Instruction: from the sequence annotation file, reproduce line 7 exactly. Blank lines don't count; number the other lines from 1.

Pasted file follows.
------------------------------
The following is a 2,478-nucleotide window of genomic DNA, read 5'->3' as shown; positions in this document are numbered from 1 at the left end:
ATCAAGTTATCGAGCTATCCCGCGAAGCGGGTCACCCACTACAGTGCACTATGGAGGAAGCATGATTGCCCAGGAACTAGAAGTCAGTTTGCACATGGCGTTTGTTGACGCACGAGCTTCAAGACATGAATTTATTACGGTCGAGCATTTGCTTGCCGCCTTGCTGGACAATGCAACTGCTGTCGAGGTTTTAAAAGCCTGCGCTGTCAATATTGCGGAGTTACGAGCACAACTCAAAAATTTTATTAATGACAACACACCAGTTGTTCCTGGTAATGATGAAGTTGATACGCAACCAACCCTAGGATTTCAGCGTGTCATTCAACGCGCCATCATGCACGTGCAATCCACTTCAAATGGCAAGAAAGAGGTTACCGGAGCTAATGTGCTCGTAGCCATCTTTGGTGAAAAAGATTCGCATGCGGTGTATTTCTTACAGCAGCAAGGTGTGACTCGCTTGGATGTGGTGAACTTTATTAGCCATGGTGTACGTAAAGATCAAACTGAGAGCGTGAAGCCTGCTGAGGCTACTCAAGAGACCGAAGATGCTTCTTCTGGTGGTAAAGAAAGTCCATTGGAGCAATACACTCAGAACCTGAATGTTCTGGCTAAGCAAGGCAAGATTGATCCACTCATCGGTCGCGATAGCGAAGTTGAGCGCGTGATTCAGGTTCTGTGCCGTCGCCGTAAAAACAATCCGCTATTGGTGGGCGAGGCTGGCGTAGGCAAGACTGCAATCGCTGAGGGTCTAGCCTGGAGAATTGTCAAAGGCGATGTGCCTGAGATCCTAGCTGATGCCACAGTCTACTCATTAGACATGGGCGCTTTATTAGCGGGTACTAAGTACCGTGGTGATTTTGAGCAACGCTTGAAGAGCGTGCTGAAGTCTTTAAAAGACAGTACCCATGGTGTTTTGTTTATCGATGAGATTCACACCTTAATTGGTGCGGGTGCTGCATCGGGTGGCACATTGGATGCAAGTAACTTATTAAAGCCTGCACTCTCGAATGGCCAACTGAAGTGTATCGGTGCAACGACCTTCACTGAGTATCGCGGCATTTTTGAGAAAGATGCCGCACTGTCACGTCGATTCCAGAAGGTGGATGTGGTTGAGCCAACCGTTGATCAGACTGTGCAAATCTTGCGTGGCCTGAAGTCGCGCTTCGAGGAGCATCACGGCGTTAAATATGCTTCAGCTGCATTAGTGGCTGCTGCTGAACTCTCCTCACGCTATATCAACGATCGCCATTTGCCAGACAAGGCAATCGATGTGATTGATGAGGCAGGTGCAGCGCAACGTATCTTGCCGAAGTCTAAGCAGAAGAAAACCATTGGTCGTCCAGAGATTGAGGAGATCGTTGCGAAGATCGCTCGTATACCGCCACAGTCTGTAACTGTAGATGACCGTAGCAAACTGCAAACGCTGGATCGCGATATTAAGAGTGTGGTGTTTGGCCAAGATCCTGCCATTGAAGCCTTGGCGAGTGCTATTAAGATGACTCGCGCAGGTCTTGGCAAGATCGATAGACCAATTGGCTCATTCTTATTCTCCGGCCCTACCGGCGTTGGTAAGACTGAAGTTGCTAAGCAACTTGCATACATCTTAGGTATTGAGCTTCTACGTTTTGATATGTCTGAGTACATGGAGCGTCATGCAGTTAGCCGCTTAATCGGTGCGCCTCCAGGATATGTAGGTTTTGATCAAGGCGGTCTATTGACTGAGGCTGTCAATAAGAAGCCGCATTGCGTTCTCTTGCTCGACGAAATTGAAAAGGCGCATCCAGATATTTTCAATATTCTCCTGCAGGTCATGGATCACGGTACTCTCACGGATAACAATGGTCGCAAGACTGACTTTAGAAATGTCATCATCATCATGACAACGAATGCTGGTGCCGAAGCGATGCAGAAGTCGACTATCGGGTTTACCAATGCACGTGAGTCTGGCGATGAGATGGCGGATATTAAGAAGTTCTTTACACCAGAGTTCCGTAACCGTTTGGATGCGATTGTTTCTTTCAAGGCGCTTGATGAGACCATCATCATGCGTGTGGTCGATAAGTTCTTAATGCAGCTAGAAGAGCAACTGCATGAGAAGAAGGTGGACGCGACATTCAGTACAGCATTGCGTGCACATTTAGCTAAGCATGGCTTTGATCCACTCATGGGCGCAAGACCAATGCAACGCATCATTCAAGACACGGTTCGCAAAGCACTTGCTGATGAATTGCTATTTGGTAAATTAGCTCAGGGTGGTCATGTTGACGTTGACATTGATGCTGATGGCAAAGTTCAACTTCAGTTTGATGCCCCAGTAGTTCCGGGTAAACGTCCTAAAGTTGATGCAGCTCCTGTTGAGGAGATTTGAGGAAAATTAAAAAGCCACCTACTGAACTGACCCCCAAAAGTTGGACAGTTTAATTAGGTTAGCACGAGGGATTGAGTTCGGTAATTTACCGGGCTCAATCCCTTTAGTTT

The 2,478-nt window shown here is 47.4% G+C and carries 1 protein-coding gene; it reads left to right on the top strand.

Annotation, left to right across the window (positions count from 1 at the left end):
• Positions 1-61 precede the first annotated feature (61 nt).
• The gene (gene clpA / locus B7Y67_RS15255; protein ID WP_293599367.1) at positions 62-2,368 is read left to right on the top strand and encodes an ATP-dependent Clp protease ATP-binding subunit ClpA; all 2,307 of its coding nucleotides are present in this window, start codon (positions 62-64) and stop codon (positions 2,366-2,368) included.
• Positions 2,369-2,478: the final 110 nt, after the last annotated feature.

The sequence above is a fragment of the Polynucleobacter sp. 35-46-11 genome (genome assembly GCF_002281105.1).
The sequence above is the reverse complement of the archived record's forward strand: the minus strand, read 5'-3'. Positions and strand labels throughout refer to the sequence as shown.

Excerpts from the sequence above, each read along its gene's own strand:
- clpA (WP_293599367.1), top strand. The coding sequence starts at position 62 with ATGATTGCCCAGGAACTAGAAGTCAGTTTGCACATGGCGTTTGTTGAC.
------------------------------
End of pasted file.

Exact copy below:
• Positions 2,369-2,478: the final 110 nt, after the last annotated feature.